Distributions Allowed to Pick Up with Rise in Earnings
With the release of the stress test results, the Fed also loosened its restrictions on large banks’ payouts that it put in place in June. Governor Lael Brainard again cast the lone dissenting vote. She said that the payout limit modification “nearly doubles the amount of capital permitted to be paid out relative to last quarter” and argued for stricter restrictions limiting banks to “more modest payouts to preserve lending to households and borrowers during an exceptionally challenging winter.”
In June, the Fed barred large banks from share repurchases in the third quarter and said banks could not increase the size of their dividends over the amount paid in the second quarter. The Fed also limited total quarterly dividend payouts to banks’ average net income over the preceding four quarters. In September, the Fed extended this restriction through the fourth quarter as a precaution, as it deemed banks to be “well capitalized.”
Following the release of the December results, the Fed stated it was “extending the current restrictions on distributions, with modifications.” The share repurchase restriction will be dropped in the first quarter of 2021, while the requirement that dividends remain at or below their second quarter level and total payouts not exceed the recent income formula will remain.
Given that dividends typically account for about 30% of large U.S. banks’ shareholder payouts in the U.S. (with the balance being accounted for by repurchases), removing the share repurchase ban could allow for a significant boost in capital distributions. As long as dividends do not increase, a firm may pay out in the first quarter of 2021 as much 100% of its average quarterly income over the previous four quarters in dividends and repurchases combined.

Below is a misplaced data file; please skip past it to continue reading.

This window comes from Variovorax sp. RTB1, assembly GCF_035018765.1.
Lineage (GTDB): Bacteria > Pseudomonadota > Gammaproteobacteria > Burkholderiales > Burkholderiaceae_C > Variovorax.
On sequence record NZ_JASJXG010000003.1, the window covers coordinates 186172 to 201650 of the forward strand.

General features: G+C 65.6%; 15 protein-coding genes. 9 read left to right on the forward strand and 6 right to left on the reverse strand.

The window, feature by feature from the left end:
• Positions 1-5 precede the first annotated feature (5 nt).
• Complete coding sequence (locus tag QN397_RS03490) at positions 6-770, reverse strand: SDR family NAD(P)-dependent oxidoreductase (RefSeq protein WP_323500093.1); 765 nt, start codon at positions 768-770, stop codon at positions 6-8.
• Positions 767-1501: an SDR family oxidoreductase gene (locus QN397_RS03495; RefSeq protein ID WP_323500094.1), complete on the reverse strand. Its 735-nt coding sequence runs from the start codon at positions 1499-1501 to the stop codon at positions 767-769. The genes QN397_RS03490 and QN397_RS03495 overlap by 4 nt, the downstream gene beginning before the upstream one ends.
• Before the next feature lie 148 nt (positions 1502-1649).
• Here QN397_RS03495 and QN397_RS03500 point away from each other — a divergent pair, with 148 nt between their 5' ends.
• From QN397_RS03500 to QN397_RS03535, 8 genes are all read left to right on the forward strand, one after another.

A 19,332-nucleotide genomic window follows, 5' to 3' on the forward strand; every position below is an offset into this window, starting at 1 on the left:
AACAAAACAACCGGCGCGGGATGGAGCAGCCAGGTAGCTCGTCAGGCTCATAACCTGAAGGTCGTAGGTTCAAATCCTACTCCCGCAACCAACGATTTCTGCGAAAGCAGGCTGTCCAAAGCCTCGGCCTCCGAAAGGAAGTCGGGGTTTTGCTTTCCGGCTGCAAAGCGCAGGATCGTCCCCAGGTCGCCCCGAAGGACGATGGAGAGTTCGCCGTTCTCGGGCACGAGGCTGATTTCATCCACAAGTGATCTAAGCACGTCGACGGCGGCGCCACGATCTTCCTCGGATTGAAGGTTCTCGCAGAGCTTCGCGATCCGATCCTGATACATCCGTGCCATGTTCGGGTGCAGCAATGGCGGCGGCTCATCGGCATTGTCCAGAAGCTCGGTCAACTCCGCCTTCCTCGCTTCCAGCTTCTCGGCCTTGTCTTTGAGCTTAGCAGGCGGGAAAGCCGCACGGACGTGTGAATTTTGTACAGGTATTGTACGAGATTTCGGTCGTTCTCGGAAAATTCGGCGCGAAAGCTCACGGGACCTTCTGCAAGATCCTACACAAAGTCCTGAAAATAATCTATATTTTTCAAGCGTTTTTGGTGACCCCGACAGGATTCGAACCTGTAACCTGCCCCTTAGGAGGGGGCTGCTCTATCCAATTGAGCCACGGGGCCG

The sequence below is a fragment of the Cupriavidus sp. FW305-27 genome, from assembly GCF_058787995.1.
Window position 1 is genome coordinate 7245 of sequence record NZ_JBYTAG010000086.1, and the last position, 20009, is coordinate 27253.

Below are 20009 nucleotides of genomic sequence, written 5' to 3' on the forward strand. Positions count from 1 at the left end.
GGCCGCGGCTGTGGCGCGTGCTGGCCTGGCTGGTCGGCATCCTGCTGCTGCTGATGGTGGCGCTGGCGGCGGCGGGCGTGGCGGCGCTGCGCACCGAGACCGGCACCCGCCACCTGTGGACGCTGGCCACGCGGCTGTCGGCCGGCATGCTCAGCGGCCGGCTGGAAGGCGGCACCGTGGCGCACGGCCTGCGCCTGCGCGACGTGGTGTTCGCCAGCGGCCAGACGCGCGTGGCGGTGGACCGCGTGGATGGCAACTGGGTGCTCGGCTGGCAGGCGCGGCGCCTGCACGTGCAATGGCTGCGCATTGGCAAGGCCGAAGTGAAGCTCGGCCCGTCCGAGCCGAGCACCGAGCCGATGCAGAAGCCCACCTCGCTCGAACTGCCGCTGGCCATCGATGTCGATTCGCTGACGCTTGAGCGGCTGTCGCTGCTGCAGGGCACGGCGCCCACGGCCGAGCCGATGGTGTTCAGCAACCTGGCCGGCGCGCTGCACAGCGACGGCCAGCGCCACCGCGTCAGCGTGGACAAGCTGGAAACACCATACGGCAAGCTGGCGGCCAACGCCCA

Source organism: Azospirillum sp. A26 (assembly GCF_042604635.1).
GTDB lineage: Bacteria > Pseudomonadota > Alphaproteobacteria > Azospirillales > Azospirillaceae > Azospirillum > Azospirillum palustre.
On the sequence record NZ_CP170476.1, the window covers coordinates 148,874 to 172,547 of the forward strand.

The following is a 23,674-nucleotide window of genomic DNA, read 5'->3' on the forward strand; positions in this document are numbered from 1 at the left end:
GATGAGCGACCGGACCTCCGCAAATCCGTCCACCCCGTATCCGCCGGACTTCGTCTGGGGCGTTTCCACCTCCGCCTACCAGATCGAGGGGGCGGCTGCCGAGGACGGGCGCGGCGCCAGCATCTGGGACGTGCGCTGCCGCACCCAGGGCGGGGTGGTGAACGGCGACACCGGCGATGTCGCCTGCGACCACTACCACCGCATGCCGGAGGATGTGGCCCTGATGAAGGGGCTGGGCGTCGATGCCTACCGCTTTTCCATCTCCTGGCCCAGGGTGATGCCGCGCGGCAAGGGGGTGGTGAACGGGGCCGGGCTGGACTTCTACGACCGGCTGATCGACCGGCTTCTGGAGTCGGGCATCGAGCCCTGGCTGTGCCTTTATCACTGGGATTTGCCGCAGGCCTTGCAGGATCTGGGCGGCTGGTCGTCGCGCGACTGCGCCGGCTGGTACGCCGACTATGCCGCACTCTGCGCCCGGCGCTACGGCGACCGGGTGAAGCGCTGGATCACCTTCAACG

Several large banks announced plans to resume share buybacks in 2021 following the release of the test results. The Fed offered no guidance on its capital distribution policies beyond the first quarter.
Capital Requirements Will Not Be Adjusted
Breaking with annual stress test practice, the Fed did not update firms’ capital requirements based on this mid-cycle stress test. The capital requirements determined by the annual stress test released in June will remain in place, as of the fourth quarter of 2020. The Fed assessed that “with the current capital requirements and distribution restrictions in place, banks have built capital over the past year” and that the ongoing income-based limitations would serve to keep them well-capitalized going forward.
However, the Fed also extended the period during which it can inform firms of a new capital requirement. While it is normally to provide notice within 75 days, the Fed is “extending the time period to notify firms whether their stress capital buffer requirements will be recalculated until March 31, 2021” due to the ongoing uncertainty of the pandemic.